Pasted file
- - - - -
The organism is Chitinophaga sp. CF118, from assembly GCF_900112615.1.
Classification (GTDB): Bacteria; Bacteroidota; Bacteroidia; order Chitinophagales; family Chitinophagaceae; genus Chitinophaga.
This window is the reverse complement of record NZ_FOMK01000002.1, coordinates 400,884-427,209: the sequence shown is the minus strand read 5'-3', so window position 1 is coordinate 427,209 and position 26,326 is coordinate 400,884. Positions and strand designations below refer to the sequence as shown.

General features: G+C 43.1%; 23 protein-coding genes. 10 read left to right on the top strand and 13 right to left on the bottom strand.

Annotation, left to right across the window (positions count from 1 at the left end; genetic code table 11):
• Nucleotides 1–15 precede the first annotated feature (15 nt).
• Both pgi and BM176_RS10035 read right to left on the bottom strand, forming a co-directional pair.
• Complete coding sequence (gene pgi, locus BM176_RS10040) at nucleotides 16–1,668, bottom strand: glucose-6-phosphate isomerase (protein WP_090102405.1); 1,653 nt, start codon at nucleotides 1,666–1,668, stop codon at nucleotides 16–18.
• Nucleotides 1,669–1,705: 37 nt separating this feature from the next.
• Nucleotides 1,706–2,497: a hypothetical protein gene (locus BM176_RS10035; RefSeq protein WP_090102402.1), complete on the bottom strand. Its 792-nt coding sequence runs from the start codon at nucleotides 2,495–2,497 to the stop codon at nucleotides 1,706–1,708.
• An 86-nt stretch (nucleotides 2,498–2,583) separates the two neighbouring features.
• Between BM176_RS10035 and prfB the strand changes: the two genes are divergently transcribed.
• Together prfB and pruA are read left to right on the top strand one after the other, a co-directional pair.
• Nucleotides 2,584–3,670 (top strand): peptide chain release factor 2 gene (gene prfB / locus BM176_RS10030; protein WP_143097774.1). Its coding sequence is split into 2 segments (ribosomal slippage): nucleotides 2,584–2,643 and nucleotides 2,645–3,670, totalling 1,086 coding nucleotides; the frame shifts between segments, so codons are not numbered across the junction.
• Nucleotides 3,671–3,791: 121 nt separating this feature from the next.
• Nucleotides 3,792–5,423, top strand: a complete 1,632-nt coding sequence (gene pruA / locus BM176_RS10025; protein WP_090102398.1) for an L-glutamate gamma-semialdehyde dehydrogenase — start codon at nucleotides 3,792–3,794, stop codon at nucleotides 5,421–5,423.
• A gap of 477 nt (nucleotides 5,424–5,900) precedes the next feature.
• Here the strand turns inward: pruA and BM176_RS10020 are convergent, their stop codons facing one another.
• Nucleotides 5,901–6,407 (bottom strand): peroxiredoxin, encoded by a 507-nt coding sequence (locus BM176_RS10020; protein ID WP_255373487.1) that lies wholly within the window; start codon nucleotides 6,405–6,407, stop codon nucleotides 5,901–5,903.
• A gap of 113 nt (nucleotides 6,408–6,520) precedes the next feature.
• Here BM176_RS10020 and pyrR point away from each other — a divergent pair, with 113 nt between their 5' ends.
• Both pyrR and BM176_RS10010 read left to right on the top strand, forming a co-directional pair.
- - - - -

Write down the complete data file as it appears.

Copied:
The organism is Chitinophaga sp. CF118, from assembly GCF_900112615.1.
Classification (GTDB): Bacteria; Bacteroidota; Bacteroidia; order Chitinophagales; family Chitinophagaceae; genus Chitinophaga.
This window is the reverse complement of record NZ_FOMK01000002.1, coordinates 400,884-427,209: the sequence shown is the minus strand read 5'-3', so window position 1 is coordinate 427,209 and position 26,326 is coordinate 400,884. Positions and strand designations below refer to the sequence as shown.

General features: G+C 43.1%; 23 protein-coding genes. 10 read left to right on the top strand and 13 right to left on the bottom strand.

Annotation, left to right across the window (positions count from 1 at the left end; genetic code table 11):
• Nucleotides 1–15 precede the first annotated feature (15 nt).
• Both pgi and BM176_RS10035 read right to left on the bottom strand, forming a co-directional pair.
• Complete coding sequence (gene pgi, locus BM176_RS10040) at nucleotides 16–1,668, bottom strand: glucose-6-phosphate isomerase (protein WP_090102405.1); 1,653 nt, start codon at nucleotides 1,666–1,668, stop codon at nucleotides 16–18.
• Nucleotides 1,669–1,705: 37 nt separating this feature from the next.
• Nucleotides 1,706–2,497: a hypothetical protein gene (locus BM176_RS10035; RefSeq protein WP_090102402.1), complete on the bottom strand. Its 792-nt coding sequence runs from the start codon at nucleotides 2,495–2,497 to the stop codon at nucleotides 1,706–1,708.
• An 86-nt stretch (nucleotides 2,498–2,583) separates the two neighbouring features.
• Between BM176_RS10035 and prfB the strand changes: the two genes are divergently transcribed.
• Together prfB and pruA are read left to right on the top strand one after the other, a co-directional pair.
• Nucleotides 2,584–3,670 (top strand): peptide chain release factor 2 gene (gene prfB / locus BM176_RS10030; protein WP_143097774.1). Its coding sequence is split into 2 segments (ribosomal slippage): nucleotides 2,584–2,643 and nucleotides 2,645–3,670, totalling 1,086 coding nucleotides; the frame shifts between segments, so codons are not numbered across the junction.
• Nucleotides 3,671–3,791: 121 nt separating this feature from the next.
• Nucleotides 3,792–5,423, top strand: a complete 1,632-nt coding sequence (gene pruA / locus BM176_RS10025; protein WP_090102398.1) for an L-glutamate gamma-semialdehyde dehydrogenase — start codon at nucleotides 3,792–3,794, stop codon at nucleotides 5,421–5,423.
• A gap of 477 nt (nucleotides 5,424–5,900) precedes the next feature.
• Here the strand turns inward: pruA and BM176_RS10020 are convergent, their stop codons facing one another.
• Nucleotides 5,901–6,407 (bottom strand): peroxiredoxin, encoded by a 507-nt coding sequence (locus BM176_RS10020; protein ID WP_255373487.1) that lies wholly within the window; start codon nucleotides 6,405–6,407, stop codon nucleotides 5,901–5,903.
• A gap of 113 nt (nucleotides 6,408–6,520) precedes the next feature.
• Here BM176_RS10020 and pyrR point away from each other — a divergent pair, with 113 nt between their 5' ends.
• Both pyrR and BM176_RS10010 read left to right on the top strand, forming a co-directional pair.